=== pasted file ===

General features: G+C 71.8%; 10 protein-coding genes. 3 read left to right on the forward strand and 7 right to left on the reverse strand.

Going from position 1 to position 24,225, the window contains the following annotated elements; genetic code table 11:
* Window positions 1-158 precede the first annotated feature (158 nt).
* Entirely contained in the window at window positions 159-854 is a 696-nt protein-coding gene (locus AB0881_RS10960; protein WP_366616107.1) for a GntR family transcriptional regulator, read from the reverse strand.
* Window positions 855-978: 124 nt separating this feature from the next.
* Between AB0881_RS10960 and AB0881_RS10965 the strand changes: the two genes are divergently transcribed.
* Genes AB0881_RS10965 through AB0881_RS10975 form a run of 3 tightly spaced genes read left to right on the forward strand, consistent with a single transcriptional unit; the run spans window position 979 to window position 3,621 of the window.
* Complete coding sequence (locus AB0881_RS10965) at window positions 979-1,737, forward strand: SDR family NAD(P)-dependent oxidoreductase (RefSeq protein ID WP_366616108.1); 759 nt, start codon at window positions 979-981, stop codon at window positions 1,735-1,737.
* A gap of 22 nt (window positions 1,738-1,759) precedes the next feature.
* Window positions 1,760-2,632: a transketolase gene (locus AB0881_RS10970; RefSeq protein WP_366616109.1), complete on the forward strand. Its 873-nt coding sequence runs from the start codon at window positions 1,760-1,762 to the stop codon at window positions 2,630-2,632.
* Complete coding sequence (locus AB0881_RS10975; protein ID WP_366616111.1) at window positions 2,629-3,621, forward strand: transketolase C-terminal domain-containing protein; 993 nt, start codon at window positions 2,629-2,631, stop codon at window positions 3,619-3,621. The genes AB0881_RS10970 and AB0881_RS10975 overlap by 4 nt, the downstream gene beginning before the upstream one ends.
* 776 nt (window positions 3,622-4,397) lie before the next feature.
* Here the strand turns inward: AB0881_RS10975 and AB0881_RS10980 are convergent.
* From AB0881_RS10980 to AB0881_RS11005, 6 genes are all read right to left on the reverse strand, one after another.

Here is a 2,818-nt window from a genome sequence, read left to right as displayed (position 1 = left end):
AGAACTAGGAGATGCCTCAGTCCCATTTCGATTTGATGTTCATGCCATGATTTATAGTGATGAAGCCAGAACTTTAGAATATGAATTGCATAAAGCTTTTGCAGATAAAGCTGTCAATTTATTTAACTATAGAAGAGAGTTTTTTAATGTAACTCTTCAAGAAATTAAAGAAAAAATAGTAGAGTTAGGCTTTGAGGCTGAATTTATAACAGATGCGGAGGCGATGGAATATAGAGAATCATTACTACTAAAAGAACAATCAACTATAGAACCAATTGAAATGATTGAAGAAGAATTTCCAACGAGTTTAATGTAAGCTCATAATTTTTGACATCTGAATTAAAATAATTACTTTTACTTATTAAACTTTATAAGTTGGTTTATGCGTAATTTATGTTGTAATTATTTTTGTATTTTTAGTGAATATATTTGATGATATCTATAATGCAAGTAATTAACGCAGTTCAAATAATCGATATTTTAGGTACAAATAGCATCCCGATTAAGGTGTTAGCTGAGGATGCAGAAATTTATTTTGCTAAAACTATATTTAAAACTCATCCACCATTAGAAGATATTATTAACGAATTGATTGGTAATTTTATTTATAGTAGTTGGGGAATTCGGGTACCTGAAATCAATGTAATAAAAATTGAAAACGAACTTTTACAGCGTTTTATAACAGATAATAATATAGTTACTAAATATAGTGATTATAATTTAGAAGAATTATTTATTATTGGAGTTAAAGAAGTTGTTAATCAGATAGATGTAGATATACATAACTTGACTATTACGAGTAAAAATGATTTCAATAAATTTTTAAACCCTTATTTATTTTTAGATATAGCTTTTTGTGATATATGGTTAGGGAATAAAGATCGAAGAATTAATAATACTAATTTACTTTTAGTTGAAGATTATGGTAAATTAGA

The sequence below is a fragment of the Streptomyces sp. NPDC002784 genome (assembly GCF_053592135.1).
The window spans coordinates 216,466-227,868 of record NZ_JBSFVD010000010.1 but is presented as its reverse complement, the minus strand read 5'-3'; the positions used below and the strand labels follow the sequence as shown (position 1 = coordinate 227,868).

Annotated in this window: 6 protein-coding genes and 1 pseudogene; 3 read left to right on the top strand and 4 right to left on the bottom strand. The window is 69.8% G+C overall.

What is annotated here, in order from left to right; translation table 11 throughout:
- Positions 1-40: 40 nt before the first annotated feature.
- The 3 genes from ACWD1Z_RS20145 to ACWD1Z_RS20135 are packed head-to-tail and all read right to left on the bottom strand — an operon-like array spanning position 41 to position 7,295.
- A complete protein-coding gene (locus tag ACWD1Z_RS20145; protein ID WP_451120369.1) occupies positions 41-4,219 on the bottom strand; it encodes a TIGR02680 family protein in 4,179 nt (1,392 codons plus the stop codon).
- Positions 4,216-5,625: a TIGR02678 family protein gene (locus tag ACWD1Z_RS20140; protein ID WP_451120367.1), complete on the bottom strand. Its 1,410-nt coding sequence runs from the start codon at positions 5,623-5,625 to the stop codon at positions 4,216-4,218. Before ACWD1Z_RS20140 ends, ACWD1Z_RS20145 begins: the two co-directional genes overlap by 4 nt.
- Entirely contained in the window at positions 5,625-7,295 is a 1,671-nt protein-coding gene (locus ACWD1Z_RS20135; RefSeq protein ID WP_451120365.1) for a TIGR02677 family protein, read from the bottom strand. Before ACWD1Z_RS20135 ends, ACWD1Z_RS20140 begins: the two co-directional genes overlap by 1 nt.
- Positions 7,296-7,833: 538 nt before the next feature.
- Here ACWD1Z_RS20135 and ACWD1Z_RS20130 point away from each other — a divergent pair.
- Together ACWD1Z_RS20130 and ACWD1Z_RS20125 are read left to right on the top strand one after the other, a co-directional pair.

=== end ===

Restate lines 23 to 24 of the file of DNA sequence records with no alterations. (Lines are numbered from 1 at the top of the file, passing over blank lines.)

- A complete protein-coding gene (locus tag ACWD1Z_RS20145; protein ID WP_451120369.1) occupies positions 41-4,219 on the bottom strand; it encodes a TIGR02680 family protein in 4,179 nt (1,392 codons plus the stop codon).
- Positions 4,216-5,625: a TIGR02678 family protein gene (locus tag ACWD1Z_RS20140; protein ID WP_451120367.1), complete on the bottom strand. Its 1,410-nt coding sequence runs from the start codon at positions 5,623-5,625 to the stop codon at positions 4,216-4,218. Before ACWD1Z_RS20140 ends, ACWD1Z_RS20145 begins: the two co-directional genes overlap by 4 nt.